The Im­por­tance of Ho­tel Entertainment

At a re­cent ho­tel in­dus­try func­tion, I was asked which was THE best ho­tel I have ever stayed at. This has been a com­mon ques­tion over the years and one that has an easy an­swer. It’s also a ques­tion to which I en­joy watch­ing the re­ac­tions to my re­ply.

Tourism Tattler - - EDITORIAL - By Guy Stehlik.

I sup­pose I am ex­pected to men­tion the likes of ‘The Ritz Carl­ton in Shang­hai’ or ‘The Lanes­bor­ough in Lon­don’; how­ever, my de­ci­sion is not based on six-star fa­cil­i­ties or Miche­lin-rated restau­rants, nor is my ver­dict based on white-gloved wait­ers or state-of-the-art cock­tails. My choice is based on one thing – how the place made me feel.

I was very for­tu­nate as a young­ster to es­cape the doom and gloom of the Cape Town win­ter, whisked off to one of the prop­er­ties that my dad worked at: a high­light for me and my fam­ily. I will never for­get how it felt, from the an­tic­i­pa­tion of our stay to the ab­so­lute joy and delight dur­ing our stay, to the dis­ap­point­ment of it all end­ing. San Lameer on the KwaZulu-Na­tal south coast gets my vote. The best ho­tel in the world!


The true se­cret to hos­pi­tal­ity – be it at your home, in your of­fice or at a ho­tel – comes down to “how did we make you feel”. I can hon­estly say that I don’t re­call the qual­ity of the food or the style of the dé­cor in the room, but I def­i­nitely re­mem­ber the smell of the buf­fets and braais on the ter­race, the sight of the Zulu dancers and the sound of the African drums. The in­tox­i­cat­ing entertainment, leav­ing chil­dren and adults gasp­ing in delight. I re­mem­ber the staff and how they treated me, the hands-on man­ager – Mr An­dre Steyn – no­tice­ably in­volved, ev­i­dent even to a young boy of 8. We had a blast, and we cre­ated mem­o­ries. There was so much stuff to do! Kid­dies and teenagers were catered for and con­sid­ered with re­spect. Adults had an entertainment pro­gram too, so ev­ery­one was happy.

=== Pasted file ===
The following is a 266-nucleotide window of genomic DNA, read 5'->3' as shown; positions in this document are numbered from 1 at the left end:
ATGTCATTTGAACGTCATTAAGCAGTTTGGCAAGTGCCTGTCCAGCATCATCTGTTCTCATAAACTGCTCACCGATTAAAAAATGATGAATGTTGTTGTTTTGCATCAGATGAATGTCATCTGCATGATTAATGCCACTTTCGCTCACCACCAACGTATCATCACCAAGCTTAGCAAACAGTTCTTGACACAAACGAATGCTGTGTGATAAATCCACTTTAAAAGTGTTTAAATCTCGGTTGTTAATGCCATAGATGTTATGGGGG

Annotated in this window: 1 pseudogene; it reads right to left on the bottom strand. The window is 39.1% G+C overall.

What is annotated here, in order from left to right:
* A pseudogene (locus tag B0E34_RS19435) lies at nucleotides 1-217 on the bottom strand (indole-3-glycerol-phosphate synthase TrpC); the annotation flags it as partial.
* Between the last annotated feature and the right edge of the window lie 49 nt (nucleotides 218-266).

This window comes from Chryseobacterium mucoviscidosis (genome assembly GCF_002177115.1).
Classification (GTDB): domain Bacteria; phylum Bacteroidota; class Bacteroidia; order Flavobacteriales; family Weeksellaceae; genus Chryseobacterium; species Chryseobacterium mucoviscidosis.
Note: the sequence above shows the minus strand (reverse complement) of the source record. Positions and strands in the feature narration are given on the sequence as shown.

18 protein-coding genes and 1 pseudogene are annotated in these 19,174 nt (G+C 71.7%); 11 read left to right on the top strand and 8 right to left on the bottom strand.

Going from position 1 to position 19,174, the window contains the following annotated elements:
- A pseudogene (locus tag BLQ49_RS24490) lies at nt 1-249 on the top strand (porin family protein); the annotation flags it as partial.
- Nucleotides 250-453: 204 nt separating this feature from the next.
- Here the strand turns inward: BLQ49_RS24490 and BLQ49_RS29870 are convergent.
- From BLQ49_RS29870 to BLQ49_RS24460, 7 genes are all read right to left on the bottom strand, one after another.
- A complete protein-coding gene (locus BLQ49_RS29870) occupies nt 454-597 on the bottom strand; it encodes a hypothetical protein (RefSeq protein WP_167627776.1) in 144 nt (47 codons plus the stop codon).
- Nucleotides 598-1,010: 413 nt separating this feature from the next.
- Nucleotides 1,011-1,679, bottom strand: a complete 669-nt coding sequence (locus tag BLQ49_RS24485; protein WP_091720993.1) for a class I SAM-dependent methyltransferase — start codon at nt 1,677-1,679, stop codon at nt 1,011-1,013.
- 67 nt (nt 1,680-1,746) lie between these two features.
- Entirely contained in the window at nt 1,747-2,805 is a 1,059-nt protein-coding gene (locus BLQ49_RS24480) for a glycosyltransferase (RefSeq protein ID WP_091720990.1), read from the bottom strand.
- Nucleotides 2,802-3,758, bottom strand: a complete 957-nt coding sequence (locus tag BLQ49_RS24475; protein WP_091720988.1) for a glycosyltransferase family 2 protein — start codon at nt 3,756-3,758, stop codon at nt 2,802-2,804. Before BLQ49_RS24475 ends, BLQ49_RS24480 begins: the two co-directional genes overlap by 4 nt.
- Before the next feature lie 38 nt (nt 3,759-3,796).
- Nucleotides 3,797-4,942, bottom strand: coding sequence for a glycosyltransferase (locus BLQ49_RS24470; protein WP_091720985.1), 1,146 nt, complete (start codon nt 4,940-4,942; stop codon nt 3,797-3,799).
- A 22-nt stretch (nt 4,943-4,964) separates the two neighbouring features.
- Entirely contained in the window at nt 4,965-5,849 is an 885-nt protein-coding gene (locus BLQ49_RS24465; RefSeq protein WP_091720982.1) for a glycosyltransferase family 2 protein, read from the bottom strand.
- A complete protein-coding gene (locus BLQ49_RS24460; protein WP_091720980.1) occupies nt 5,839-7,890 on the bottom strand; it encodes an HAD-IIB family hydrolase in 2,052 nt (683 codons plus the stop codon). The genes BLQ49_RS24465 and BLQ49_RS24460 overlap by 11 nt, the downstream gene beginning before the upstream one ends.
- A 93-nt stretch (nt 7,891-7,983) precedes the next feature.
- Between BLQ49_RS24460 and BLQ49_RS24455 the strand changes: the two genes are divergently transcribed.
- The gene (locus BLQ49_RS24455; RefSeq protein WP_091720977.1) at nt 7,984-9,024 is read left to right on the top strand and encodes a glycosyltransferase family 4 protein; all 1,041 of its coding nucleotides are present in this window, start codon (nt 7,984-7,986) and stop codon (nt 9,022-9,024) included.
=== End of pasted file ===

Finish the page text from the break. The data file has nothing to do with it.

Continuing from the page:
Re­sort man­age­ment is a tricky thing, be­lieve me. And we have, at times, found our­selves want­ing. It seems that mod­ern-day re­sorts, apart from the likes of Umh­langa Sands and Sun City, don’t nec­es­sar­ily give enough con­sid­er­a­tion to their entertainment. Mak­ing sure that they of­fer high-qual­ity entertainment, across all ages and in a safe and se­cure en­vi­ron­ment, should be a key driver.

San Lameer was al­ways busy, so you were never the only kid. We made friends at the disco and ‘played it cool’ with the DJ (who was al­ways top qual­ity, shipped in from Dur­ban). We had a games room, with the latest and great­est ver­sion of Don­key Kong or Space In­vaders, and a pool table that didn’t veer off to the left top pocket. We played vol­ley­ball on the beach and couldn’t take our eyes off the life­savers. On rainy days we were bun­dled off on shop­ping trips to Mar­gate (I kid you not!) The new ar­rivals or shy lit­tle ones hid­ing be­hind mom’s skirt were en­ticed by a team of entertainment spe­cial­ists, drum­ming up sup­port for ac­tiv­i­ties and get­ting ev­ery­one in on the fun. Our par­ents could rest their weary souls, know­ing that their kids were go­ing to have a blast.

The re­sult: a no-brainer for your next fam­ily holiday. We would al­ready start nag­ging my mom in the car re­turn­ing to the air­port if we could go back to San Lameer. And when she agreed, we wanted to know when! How soon?

Re­sort ho­tels have an op­por­tu­nity in this coun­try to rein­vent them­selves: what a ter­rific sales tool that entertainment could be! I do un­der­stand the chal­lenge – the cost and or­gan­i­sa­tion of entertainment in times when the ho­tel is not busy. My re­tort? Just be­gin! Re­mem­ber, the Pied Piper gath­ered the chil­dren of Hamelin one by one.

About the author: Guy Stehlik is the CEO and founder of BON Ho­tels. With an in­nate en­thu­si­asm and ded­i­ca­tion to the ho­tel in­dus­try, Guy's in­no­va­tive and cre­ative ap­proach has en­sured a successful and im­pres­sive ca­reer span­ning many years as an hote­lier...

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